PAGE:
In ID testing of a microorganism, a standardized dilution
of the patient's microorganism sample, known as an inoculum, is first prepared in
order to provide a bacterial or cellular suspension having a predetermined known
concentration. This inoculum is placed in an analytical test array or panel having
a number of microwells or alternately into a cuvette rotor assembly having a central
inoculum receiving chamber from which sample is distributed by centrifugal force
to a number of test microwells or chambers located at the periphery of the rotor.
The test wells contain predetermined identification media typically consisting of
enzyme substrates, which, depending on the species of microorganism present, will
exhibit color changes, increases in turbidity or changes in fluorescence after incubation.
For instance, a bacterial genera may be identified on the basis of pH changes, its
ability to utilize different carbon compounds, or growth in the presence of antimicrobial
agents in a test well. Some tests require addition of reagents to detect products
of bacterial metabolism while others are self-indicating. In conventional chromogenic
panels, the inoculum is incubated some 18-24 hours before analysis is completed.
Alternately, microorganism ID may be accomplished using rapid fluorogenic test arrays
employing growth-independent means in which preformed enzyme substrates are placed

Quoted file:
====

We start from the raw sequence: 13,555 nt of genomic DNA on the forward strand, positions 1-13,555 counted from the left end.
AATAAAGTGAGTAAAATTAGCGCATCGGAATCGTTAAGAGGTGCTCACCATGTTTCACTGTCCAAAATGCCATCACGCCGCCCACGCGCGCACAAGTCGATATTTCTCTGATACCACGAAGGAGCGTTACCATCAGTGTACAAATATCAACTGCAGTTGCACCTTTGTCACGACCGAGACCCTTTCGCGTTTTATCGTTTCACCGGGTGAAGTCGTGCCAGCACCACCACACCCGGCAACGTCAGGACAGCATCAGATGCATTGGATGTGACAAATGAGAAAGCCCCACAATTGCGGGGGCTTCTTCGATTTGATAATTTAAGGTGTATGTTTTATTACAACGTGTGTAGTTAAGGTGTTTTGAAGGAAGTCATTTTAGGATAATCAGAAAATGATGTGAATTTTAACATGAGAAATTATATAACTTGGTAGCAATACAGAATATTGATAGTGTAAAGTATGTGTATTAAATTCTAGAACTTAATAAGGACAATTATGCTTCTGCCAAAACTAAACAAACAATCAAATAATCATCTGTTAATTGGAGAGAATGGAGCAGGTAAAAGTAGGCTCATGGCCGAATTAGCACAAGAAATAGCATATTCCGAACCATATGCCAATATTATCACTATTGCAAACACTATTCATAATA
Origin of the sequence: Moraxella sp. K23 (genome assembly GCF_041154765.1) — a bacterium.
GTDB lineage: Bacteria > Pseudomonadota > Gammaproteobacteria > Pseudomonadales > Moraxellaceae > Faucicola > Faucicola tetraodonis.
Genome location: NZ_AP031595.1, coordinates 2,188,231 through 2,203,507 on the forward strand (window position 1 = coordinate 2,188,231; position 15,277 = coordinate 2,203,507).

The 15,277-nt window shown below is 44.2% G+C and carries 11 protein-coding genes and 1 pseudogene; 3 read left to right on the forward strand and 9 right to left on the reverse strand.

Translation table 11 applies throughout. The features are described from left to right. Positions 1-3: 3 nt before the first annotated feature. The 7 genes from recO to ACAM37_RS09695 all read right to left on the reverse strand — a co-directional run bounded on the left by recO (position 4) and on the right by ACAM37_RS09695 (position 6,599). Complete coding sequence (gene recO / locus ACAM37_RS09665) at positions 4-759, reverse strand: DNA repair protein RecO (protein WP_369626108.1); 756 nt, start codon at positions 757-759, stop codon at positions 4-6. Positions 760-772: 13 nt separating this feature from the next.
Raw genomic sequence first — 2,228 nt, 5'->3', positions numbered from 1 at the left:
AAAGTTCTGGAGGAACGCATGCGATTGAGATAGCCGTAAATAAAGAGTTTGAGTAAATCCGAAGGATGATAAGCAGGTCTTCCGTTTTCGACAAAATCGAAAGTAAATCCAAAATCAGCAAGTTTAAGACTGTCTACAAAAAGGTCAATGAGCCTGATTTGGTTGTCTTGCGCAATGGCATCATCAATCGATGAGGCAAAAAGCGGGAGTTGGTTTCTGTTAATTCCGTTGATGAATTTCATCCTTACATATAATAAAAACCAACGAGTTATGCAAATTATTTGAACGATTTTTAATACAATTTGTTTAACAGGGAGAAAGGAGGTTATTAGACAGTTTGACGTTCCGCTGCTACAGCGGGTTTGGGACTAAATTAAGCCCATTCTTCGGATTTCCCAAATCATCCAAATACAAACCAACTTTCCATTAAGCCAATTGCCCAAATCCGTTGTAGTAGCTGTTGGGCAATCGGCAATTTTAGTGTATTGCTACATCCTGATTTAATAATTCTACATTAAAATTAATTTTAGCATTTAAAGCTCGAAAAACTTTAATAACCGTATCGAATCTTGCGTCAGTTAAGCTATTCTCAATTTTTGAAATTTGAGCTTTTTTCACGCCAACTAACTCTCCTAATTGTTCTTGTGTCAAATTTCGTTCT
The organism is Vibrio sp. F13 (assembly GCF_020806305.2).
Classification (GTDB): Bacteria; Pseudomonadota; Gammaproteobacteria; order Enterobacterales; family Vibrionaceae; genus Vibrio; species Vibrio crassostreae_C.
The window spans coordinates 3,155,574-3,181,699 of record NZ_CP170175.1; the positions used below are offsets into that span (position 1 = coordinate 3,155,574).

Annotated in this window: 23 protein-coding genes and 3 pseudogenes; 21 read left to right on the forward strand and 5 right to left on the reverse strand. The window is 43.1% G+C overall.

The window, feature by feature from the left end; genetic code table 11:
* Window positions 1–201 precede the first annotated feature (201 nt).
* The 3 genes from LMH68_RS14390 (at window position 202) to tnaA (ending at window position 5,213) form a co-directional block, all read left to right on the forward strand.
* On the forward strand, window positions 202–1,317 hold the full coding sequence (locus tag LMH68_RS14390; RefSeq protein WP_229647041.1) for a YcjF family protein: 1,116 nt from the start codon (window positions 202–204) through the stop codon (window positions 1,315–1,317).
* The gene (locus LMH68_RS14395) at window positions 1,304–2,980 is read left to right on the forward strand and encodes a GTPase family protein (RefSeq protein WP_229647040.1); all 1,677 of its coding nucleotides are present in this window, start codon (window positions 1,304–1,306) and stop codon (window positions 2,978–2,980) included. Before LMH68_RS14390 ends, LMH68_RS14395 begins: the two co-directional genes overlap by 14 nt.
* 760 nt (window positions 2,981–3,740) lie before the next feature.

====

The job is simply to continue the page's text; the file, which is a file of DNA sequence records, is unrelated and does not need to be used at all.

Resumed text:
in the test wells and fluorogenic tests based on the detection of hydrolysis of
fluorogenic substrates, pH changes following substrate utilization, production of
specific metabolic substrates and the rate of production of specific metabolic byproducts
are made after about 2 hours of incubation, In both cases, by examining the reaction,
or lack thereof, of the inoculum and reagents after incubation and over a period
of time and comparing that reaction with that of known species, the types of microorganisms
can be identified. Importantly, a large number of different substrates or other
reagents must be available in ID testing of an unknown microorganism because the
microorganism will be more or less different sensitive to different substrates and
reagents. In an automated analyzer, this is achieved by providing a variety of ID
test panels, each pre-loaded with substrates and reagents that are selected to produce
a known pattern of measurable reaction signals for various microorganisms.
Important challenges that must be taken into consideration
when designing automated biochemical analyzers that can quickly and cost-effectively
perform ID biochemical tests include the volume of reagents required per test and
the cost of a ID test panel, array or other device like a centrifugal ID test rotor.
Because they are small and may be produced using mass-production, plastic injection
molding techniques, it is advantageous to use small sized test devices having a
large number of micro-liter sized microwells for performing ID tests in order to